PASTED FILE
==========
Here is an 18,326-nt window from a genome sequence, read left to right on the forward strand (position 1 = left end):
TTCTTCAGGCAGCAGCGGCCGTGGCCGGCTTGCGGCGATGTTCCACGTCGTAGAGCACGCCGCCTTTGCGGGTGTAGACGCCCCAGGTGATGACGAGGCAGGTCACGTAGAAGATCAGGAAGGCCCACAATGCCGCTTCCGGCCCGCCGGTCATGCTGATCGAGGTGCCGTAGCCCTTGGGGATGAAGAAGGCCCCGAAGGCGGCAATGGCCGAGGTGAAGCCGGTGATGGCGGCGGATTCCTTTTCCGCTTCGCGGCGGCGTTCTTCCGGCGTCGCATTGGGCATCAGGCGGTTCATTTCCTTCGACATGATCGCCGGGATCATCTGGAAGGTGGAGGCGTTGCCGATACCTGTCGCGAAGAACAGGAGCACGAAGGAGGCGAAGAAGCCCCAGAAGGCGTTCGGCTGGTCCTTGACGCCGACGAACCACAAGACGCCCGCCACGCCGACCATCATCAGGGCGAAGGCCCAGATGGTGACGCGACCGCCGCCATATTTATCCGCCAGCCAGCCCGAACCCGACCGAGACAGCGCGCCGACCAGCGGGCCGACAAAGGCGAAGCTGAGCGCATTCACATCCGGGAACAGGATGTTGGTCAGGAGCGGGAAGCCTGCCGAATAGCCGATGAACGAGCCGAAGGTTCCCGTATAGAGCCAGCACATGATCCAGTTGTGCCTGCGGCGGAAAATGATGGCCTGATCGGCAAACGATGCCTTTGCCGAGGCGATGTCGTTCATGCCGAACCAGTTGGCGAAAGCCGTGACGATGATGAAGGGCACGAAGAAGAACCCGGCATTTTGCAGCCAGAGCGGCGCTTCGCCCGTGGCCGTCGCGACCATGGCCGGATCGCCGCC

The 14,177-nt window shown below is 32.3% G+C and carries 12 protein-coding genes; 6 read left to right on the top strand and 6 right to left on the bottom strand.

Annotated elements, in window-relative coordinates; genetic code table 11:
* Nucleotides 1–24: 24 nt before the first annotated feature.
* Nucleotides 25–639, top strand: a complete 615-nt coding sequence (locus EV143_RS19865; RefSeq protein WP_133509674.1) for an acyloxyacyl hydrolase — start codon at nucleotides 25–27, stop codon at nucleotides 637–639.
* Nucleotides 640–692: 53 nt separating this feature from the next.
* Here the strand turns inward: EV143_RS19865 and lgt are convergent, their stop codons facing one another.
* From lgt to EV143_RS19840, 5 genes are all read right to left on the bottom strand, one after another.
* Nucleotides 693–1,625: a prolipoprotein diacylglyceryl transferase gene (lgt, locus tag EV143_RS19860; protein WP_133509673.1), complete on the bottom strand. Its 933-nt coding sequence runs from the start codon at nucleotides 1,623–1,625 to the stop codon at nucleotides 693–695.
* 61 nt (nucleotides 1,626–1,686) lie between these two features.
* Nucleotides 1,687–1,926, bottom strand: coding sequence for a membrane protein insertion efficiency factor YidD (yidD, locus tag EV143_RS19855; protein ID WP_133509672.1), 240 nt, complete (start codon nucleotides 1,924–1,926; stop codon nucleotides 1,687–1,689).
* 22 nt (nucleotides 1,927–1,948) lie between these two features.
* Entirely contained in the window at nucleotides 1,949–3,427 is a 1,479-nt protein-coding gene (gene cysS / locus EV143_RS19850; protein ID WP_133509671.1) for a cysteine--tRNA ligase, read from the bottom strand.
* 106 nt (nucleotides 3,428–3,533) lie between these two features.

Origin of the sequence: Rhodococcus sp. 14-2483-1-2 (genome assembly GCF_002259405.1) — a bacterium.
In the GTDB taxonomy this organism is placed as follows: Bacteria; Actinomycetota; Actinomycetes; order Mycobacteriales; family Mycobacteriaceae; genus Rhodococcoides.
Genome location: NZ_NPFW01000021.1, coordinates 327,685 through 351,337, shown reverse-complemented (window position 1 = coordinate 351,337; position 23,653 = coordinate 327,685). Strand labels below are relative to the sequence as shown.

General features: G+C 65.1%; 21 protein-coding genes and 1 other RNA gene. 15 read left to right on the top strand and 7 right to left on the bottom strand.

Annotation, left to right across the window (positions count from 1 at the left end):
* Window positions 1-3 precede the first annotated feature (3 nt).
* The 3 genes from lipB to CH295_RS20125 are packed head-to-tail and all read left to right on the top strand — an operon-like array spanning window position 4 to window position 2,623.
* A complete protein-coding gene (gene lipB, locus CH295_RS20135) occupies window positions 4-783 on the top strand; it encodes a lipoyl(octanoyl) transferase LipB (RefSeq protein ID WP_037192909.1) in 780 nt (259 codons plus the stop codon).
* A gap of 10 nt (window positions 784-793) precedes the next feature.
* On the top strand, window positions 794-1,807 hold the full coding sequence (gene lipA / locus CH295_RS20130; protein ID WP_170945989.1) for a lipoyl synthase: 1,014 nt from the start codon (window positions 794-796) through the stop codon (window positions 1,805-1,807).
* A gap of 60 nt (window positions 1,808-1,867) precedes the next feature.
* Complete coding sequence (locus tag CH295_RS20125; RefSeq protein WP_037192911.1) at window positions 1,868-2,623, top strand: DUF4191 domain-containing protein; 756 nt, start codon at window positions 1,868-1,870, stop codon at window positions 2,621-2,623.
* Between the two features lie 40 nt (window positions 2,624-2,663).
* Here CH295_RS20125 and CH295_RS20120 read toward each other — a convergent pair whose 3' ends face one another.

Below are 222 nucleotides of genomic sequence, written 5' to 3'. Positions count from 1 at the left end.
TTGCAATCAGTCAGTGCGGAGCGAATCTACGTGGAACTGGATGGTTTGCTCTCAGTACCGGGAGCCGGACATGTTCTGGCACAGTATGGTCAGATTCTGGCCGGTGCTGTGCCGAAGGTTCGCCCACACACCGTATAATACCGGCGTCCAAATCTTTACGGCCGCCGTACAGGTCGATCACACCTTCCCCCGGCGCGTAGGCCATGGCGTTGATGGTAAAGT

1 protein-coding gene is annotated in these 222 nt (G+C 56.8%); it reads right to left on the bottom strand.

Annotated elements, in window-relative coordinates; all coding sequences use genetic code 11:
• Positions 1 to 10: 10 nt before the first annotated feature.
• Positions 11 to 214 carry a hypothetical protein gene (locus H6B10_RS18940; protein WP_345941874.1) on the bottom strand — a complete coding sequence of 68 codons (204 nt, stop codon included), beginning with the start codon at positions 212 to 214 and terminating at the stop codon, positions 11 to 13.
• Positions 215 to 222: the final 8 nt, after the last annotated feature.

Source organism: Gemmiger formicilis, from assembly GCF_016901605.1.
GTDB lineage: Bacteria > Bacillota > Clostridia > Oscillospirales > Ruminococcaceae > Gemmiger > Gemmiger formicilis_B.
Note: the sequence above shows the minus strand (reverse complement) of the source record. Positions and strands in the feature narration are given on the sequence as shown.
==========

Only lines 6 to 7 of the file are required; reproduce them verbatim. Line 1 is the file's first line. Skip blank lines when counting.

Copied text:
* Nucleotides 25–639, top strand: a complete 615-nt coding sequence (locus EV143_RS19865; RefSeq protein WP_133509674.1) for an acyloxyacyl hydrolase — start codon at nucleotides 25–27, stop codon at nucleotides 637–639.
* Nucleotides 640–692: 53 nt separating this feature from the next.